February 19, 2016
A Power Session at this week’s HPA Tech Retreat, organized by Disney post production executive Annie Chang, focused on every nook and cranny of high dynamic range and its application in production, post and even displays. The topic is of such interest to Hollywood engineers and technologists that it drew many of the industry’s top experts to speak on their experiences. The Power Session got a start with a short but important HDR primer presented by OneRiver Media owner Marco Solorio, who defined what HDR is and is not.
What HDR isn’t, stressed Solorio, is an iPhone image that’s been tweaked with photo-coloring and filtering. It’s not a plug-in or processor that can “add” HDR to source footage, nor is it multiple exposed images combined into one (that’s HDRI). Rather, HDR is composed of wider dynamic range, larger color gamut, deeper saturation, brighter white levels and darker black levels.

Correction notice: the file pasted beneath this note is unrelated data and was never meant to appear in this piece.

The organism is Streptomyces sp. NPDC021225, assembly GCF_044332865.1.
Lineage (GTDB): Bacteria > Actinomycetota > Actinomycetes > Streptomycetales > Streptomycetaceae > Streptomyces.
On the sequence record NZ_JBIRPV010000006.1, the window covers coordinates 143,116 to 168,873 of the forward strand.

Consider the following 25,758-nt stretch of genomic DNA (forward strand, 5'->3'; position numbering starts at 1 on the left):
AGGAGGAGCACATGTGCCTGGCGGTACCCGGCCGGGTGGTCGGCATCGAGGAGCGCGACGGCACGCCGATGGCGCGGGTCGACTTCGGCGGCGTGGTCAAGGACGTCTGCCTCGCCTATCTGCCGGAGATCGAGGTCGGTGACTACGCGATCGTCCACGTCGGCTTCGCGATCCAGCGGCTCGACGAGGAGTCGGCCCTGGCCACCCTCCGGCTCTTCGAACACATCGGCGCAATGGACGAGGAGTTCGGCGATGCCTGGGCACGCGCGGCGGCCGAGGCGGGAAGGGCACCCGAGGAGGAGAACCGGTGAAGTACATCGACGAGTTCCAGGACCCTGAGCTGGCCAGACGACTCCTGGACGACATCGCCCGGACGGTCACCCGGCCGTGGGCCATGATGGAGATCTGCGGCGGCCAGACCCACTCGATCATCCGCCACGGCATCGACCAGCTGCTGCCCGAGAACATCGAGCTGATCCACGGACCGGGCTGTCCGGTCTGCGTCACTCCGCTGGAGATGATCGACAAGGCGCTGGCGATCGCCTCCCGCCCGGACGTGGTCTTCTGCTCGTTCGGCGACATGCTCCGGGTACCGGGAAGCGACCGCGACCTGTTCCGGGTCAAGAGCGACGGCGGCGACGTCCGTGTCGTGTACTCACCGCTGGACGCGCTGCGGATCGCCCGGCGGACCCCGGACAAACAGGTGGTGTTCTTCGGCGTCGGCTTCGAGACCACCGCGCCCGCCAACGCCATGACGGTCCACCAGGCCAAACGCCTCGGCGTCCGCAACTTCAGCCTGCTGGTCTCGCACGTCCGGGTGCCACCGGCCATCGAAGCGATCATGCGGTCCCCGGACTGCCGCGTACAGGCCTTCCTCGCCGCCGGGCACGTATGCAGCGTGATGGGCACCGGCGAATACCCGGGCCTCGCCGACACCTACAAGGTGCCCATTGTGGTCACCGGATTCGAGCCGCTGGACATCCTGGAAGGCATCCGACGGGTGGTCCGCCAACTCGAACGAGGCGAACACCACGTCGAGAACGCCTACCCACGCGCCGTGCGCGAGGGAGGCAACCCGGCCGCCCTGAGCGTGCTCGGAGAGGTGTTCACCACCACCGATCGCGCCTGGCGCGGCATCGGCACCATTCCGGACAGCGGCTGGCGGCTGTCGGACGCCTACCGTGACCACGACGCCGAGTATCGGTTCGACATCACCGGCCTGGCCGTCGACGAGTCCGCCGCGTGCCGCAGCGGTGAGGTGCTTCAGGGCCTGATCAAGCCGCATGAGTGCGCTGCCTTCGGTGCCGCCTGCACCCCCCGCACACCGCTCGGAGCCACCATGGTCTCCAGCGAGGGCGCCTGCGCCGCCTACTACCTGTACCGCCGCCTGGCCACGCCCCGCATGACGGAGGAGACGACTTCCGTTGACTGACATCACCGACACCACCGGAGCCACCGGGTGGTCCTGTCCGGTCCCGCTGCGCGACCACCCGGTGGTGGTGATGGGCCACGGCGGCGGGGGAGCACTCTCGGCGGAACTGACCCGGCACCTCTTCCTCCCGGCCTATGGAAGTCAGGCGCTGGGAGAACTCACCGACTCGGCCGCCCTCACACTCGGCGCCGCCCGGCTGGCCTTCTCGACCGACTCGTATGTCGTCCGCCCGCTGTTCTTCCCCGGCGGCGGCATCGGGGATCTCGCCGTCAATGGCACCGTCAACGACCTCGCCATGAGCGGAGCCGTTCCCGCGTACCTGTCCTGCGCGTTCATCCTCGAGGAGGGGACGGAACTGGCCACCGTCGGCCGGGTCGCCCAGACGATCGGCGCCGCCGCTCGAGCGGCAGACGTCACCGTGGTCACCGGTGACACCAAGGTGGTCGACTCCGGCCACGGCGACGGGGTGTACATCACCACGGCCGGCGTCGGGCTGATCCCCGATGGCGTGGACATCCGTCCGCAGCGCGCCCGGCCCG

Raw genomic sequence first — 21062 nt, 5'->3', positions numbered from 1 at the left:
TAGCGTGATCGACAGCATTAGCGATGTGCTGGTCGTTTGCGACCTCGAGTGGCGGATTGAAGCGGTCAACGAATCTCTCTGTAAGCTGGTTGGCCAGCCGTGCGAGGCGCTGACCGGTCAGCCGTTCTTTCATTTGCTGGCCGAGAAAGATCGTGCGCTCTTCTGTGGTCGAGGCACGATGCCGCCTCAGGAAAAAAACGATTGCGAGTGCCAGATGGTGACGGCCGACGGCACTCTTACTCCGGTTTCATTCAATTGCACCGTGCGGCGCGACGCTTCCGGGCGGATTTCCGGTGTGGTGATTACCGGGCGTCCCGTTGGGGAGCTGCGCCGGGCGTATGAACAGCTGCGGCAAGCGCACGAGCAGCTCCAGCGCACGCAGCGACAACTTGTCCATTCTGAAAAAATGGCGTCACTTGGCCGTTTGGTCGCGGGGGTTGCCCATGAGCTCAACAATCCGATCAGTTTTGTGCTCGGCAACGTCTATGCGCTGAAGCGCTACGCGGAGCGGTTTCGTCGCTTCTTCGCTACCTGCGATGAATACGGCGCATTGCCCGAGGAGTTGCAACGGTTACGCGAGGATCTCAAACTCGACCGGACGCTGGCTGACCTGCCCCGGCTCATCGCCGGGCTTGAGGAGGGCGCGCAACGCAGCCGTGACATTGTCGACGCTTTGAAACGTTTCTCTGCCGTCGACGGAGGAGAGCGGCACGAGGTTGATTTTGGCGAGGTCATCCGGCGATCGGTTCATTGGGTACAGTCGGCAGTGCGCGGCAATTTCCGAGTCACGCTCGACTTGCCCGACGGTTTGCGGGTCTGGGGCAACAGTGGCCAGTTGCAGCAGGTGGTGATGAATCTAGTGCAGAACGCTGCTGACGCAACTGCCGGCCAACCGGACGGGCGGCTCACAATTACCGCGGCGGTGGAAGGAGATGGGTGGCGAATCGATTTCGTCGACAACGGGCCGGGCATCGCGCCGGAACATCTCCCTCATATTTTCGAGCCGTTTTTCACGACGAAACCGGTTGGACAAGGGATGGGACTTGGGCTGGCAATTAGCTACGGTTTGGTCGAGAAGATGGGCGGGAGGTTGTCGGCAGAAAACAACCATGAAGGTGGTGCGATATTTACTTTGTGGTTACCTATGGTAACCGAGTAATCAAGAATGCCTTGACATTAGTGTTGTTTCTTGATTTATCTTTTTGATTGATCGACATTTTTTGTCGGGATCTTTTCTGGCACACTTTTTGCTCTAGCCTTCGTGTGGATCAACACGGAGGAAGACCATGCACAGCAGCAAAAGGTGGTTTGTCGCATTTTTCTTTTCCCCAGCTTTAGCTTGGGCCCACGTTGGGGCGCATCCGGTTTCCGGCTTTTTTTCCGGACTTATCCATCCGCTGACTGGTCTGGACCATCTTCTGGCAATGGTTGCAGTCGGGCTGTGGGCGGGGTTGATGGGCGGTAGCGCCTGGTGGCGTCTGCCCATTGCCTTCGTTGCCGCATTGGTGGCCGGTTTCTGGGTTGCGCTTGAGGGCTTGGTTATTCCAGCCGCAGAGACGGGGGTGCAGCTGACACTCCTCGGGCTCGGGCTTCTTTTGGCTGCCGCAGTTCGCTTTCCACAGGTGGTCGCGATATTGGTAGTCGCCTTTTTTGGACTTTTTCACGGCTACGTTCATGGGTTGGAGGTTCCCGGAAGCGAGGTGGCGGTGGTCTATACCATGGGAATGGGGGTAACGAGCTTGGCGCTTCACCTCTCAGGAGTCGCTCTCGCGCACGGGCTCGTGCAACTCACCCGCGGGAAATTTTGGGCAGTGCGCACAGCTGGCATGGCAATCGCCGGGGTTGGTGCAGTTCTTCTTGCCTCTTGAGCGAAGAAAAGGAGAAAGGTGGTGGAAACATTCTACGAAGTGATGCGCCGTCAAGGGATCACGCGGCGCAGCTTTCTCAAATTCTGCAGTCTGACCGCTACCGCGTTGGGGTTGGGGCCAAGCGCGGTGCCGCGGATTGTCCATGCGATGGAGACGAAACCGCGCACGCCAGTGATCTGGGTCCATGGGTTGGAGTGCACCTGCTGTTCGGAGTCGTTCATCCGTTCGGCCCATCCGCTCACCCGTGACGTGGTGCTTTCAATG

Solorio noted the “human connection” to HDR. “Humans see the outside world at least 10,000 nits or more,” he said. “The stronger the visual reproduction, the more immersive the viewer experience will be.”
With human perception in mind, the current display devices, at about 100 nits, can be understood as particularly poor representations of our actual visual perception. “Most displays don’t have deep blacks or wide contrast levels between pure black and high-nit value white,” said Solorio.
HDR has to be understood as an entire workflow from acquisition to device output, rather than an application that’s applied on existing footage. That means starting at the acquisition end with a camera offering “as high resolution as possible, with 14/15+ stops of dynamic range, and 12/14/16-bit data files, deep color science.”
On the post end, said Solorio, working with the DaVinci Resolve color correction system has been good to use, but he noted that there are many other equally good solutions. “On the encoding end, I’m mostly familiar with Dolby Vision but there are solutions from both Technicolor and Samsung,” said Solorio. “When you’re exporting the XML into the metadata, this is a critical point.”
Dolby works with 4,000 nit headroom, Solorio noted, for future proofing, and will “self-adapt to whatever output display you’re going to.”